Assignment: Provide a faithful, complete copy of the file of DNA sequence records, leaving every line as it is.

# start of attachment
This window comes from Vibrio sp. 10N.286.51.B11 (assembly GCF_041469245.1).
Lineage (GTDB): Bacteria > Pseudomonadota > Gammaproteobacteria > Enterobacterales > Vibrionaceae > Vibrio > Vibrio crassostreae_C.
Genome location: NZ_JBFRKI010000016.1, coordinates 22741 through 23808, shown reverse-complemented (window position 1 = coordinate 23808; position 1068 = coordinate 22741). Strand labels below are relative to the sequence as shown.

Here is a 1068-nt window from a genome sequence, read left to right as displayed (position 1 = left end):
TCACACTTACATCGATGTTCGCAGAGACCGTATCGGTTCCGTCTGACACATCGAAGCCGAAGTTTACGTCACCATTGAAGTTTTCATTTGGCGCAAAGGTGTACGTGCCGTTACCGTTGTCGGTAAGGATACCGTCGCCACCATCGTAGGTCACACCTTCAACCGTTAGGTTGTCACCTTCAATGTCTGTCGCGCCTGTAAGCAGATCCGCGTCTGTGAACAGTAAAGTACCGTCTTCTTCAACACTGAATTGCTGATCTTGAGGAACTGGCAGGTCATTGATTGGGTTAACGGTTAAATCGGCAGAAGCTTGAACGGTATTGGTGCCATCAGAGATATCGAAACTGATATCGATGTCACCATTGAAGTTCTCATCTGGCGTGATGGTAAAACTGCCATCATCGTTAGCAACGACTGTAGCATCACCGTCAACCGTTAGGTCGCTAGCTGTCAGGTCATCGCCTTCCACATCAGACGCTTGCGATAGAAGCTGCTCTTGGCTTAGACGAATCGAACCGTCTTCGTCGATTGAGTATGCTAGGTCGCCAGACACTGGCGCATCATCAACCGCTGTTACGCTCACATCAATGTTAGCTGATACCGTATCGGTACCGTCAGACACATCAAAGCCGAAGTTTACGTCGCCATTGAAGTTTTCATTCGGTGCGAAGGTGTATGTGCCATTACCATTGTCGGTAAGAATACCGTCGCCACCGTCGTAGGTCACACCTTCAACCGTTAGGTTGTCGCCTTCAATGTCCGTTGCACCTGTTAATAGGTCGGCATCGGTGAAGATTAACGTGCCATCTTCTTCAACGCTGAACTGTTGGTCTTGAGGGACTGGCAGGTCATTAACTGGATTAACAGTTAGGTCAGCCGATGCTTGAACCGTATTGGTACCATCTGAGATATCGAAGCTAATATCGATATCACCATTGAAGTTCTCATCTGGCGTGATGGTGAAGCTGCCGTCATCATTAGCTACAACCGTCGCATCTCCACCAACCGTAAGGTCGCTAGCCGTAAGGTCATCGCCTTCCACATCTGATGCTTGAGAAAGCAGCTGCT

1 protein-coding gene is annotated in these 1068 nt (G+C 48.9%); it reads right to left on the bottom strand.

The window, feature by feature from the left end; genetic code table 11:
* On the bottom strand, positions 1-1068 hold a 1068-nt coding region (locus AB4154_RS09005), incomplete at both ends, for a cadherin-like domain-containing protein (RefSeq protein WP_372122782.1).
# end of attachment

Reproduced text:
This window comes from Vibrio sp. 10N.286.51.B11 (assembly GCF_041469245.1).
Lineage (GTDB): Bacteria > Pseudomonadota > Gammaproteobacteria > Enterobacterales > Vibrionaceae > Vibrio > Vibrio crassostreae_C.
Genome location: NZ_JBFRKI010000016.1, coordinates 22741 through 23808, shown reverse-complemented (window position 1 = coordinate 23808; position 1068 = coordinate 22741). Strand labels below are relative to the sequence as shown.

Here is a 1068-nt window from a genome sequence, read left to right as displayed (position 1 = left end):
TCACACTTACATCGATGTTCGCAGAGACCGTATCGGTTCCGTCTGACACATCGAAGCCGAAGTTTACGTCACCATTGAAGTTTTCATTTGGCGCAAAGGTGTACGTGCCGTTACCGTTGTCGGTAAGGATACCGTCGCCACCATCGTAGGTCACACCTTCAACCGTTAGGTTGTCACCTTCAATGTCTGTCGCGCCTGTAAGCAGATCCGCGTCTGTGAACAGTAAAGTACCGTCTTCTTCAACACTGAATTGCTGATCTTGAGGAACTGGCAGGTCATTGATTGGGTTAACGGTTAAATCGGCAGAAGCTTGAACGGTATTGGTGCCATCAGAGATATCGAAACTGATATCGATGTCACCATTGAAGTTCTCATCTGGCGTGATGGTAAAACTGCCATCATCGTTAGCAACGACTGTAGCATCACCGTCAACCGTTAGGTCGCTAGCTGTCAGGTCATCGCCTTCCACATCAGACGCTTGCGATAGAAGCTGCTCTTGGCTTAGACGAATCGAACCGTCTTCGTCGATTGAGTATGCTAGGTCGCCAGACACTGGCGCATCATCAACCGCTGTTACGCTCACATCAATGTTAGCTGATACCGTATCGGTACCGTCAGACACATCAAAGCCGAAGTTTACGTCGCCATTGAAGTTTTCATTCGGTGCGAAGGTGTATGTGCCATTACCATTGTCGGTAAGAATACCGTCGCCACCGTCGTAGGTCACACCTTCAACCGTTAGGTTGTCGCCTTCAATGTCCGTTGCACCTGTTAATAGGTCGGCATCGGTGAAGATTAACGTGCCATCTTCTTCAACGCTGAACTGTTGGTCTTGAGGGACTGGCAGGTCATTAACTGGATTAACAGTTAGGTCAGCCGATGCTTGAACCGTATTGGTACCATCTGAGATATCGAAGCTAATATCGATATCACCATTGAAGTTCTCATCTGGCGTGATGGTGAAGCTGCCGTCATCATTAGCTACAACCGTCGCATCTCCACCAACCGTAAGGTCGCTAGCCGTAAGGTCATCGCCTTCCACATCTGATGCTTGAGAAAGCAGCTGCT

1 protein-coding gene is annotated in these 1068 nt (G+C 48.9%); it reads right to left on the bottom strand.

The window, feature by feature from the left end; genetic code table 11:
* On the bottom strand, positions 1-1068 hold a 1068-nt coding region (locus AB4154_RS09005), incomplete at both ends, for a cadherin-like domain-containing protein (RefSeq protein WP_372122782.1).